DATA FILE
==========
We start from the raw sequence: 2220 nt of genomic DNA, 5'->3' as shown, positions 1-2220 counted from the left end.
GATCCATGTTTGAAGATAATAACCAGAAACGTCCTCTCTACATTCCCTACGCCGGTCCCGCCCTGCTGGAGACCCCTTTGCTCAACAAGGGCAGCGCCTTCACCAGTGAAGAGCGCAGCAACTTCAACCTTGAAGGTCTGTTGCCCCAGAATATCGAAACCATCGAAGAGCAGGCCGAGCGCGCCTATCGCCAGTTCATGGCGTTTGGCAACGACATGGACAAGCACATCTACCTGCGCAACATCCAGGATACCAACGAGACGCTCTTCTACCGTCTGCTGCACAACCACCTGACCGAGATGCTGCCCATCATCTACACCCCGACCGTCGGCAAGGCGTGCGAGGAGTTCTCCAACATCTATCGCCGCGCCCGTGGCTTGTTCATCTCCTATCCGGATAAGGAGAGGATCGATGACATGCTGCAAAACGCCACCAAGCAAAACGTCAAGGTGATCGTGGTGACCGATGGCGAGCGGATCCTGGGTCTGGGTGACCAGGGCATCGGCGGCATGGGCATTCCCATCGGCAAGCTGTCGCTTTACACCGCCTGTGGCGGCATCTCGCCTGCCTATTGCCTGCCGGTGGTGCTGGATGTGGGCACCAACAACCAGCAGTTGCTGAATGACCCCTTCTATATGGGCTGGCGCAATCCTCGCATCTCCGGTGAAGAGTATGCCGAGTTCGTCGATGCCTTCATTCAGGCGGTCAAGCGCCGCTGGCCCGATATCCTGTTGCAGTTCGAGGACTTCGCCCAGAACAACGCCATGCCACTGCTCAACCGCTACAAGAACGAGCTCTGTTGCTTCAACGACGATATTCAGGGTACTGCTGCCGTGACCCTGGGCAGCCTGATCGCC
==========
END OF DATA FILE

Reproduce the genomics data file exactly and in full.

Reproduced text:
We start from the raw sequence: 2220 nt of genomic DNA, 5'->3' as shown, positions 1-2220 counted from the left end.
GATCCATGTTTGAAGATAATAACCAGAAACGTCCTCTCTACATTCCCTACGCCGGTCCCGCCCTGCTGGAGACCCCTTTGCTCAACAAGGGCAGCGCCTTCACCAGTGAAGAGCGCAGCAACTTCAACCTTGAAGGTCTGTTGCCCCAGAATATCGAAACCATCGAAGAGCAGGCCGAGCGCGCCTATCGCCAGTTCATGGCGTTTGGCAACGACATGGACAAGCACATCTACCTGCGCAACATCCAGGATACCAACGAGACGCTCTTCTACCGTCTGCTGCACAACCACCTGACCGAGATGCTGCCCATCATCTACACCCCGACCGTCGGCAAGGCGTGCGAGGAGTTCTCCAACATCTATCGCCGCGCCCGTGGCTTGTTCATCTCCTATCCGGATAAGGAGAGGATCGATGACATGCTGCAAAACGCCACCAAGCAAAACGTCAAGGTGATCGTGGTGACCGATGGCGAGCGGATCCTGGGTCTGGGTGACCAGGGCATCGGCGGCATGGGCATTCCCATCGGCAAGCTGTCGCTTTACACCGCCTGTGGCGGCATCTCGCCTGCCTATTGCCTGCCGGTGGTGCTGGATGTGGGCACCAACAACCAGCAGTTGCTGAATGACCCCTTCTATATGGGCTGGCGCAATCCTCGCATCTCCGGTGAAGAGTATGCCGAGTTCGTCGATGCCTTCATTCAGGCGGTCAAGCGCCGCTGGCCCGATATCCTGTTGCAGTTCGAGGACTTCGCCCAGAACAACGCCATGCCACTGCTCAACCGCTACAAGAACGAGCTCTGTTGCTTCAACGACGATATTCAGGGTACTGCTGCCGTGACCCTGGGCAGCCTGATCGCC